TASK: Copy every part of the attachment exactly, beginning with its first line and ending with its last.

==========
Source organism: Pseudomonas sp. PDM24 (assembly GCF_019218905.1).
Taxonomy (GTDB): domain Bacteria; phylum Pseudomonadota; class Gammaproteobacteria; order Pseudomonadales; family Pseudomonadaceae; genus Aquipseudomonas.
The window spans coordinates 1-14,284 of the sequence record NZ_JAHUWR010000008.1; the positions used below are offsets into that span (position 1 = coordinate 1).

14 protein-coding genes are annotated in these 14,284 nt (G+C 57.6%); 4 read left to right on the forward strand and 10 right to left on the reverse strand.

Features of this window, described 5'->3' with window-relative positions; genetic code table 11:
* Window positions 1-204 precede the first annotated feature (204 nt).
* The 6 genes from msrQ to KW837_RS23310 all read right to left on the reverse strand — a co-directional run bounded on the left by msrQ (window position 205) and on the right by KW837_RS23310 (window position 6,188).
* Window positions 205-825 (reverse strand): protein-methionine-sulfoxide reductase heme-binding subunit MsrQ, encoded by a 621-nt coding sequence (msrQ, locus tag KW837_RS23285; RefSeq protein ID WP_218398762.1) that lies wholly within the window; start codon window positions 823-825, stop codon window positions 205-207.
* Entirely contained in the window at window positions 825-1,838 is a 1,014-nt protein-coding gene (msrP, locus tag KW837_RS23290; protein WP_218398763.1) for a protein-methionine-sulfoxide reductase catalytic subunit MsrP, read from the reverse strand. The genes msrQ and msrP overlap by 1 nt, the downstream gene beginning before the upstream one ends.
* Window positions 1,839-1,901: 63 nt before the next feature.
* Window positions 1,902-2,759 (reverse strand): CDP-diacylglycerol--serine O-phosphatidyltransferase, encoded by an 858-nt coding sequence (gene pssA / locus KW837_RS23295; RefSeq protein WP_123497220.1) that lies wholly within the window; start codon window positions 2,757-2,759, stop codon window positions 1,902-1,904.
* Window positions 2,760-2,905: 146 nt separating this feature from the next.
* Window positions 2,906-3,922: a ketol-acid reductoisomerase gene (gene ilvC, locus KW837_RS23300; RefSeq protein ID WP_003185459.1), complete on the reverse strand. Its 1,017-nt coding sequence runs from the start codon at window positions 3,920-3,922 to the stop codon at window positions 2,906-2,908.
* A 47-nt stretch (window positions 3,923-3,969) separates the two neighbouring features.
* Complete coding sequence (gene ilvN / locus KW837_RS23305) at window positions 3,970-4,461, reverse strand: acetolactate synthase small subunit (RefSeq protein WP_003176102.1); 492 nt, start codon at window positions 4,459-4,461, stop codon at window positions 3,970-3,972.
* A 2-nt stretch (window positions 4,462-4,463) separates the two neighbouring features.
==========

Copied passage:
Source organism: Pseudomonas sp. PDM24 (assembly GCF_019218905.1).
Taxonomy (GTDB): domain Bacteria; phylum Pseudomonadota; class Gammaproteobacteria; order Pseudomonadales; family Pseudomonadaceae; genus Aquipseudomonas.
The window spans coordinates 1-14,284 of the sequence record NZ_JAHUWR010000008.1; the positions used below are offsets into that span (position 1 = coordinate 1).

14 protein-coding genes are annotated in these 14,284 nt (G+C 57.6%); 4 read left to right on the forward strand and 10 right to left on the reverse strand.

Features of this window, described 5'->3' with window-relative positions; genetic code table 11:
* Window positions 1-204 precede the first annotated feature (204 nt).
* The 6 genes from msrQ to KW837_RS23310 all read right to left on the reverse strand — a co-directional run bounded on the left by msrQ (window position 205) and on the right by KW837_RS23310 (window position 6,188).
* Window positions 205-825 (reverse strand): protein-methionine-sulfoxide reductase heme-binding subunit MsrQ, encoded by a 621-nt coding sequence (msrQ, locus tag KW837_RS23285; RefSeq protein ID WP_218398762.1) that lies wholly within the window; start codon window positions 823-825, stop codon window positions 205-207.
* Entirely contained in the window at window positions 825-1,838 is a 1,014-nt protein-coding gene (msrP, locus tag KW837_RS23290; protein WP_218398763.1) for a protein-methionine-sulfoxide reductase catalytic subunit MsrP, read from the reverse strand. The genes msrQ and msrP overlap by 1 nt, the downstream gene beginning before the upstream one ends.
* Window positions 1,839-1,901: 63 nt before the next feature.
* Window positions 1,902-2,759 (reverse strand): CDP-diacylglycerol--serine O-phosphatidyltransferase, encoded by an 858-nt coding sequence (gene pssA / locus KW837_RS23295; RefSeq protein WP_123497220.1) that lies wholly within the window; start codon window positions 2,757-2,759, stop codon window positions 1,902-1,904.
* Window positions 2,760-2,905: 146 nt separating this feature from the next.
* Window positions 2,906-3,922: a ketol-acid reductoisomerase gene (gene ilvC, locus KW837_RS23300; RefSeq protein ID WP_003185459.1), complete on the reverse strand. Its 1,017-nt coding sequence runs from the start codon at window positions 3,920-3,922 to the stop codon at window positions 2,906-2,908.
* A 47-nt stretch (window positions 3,923-3,969) separates the two neighbouring features.
* Complete coding sequence (gene ilvN / locus KW837_RS23305) at window positions 3,970-4,461, reverse strand: acetolactate synthase small subunit (RefSeq protein WP_003176102.1); 492 nt, start codon at window positions 4,459-4,461, stop codon at window positions 3,970-3,972.
* A 2-nt stretch (window positions 4,462-4,463) separates the two neighbouring features.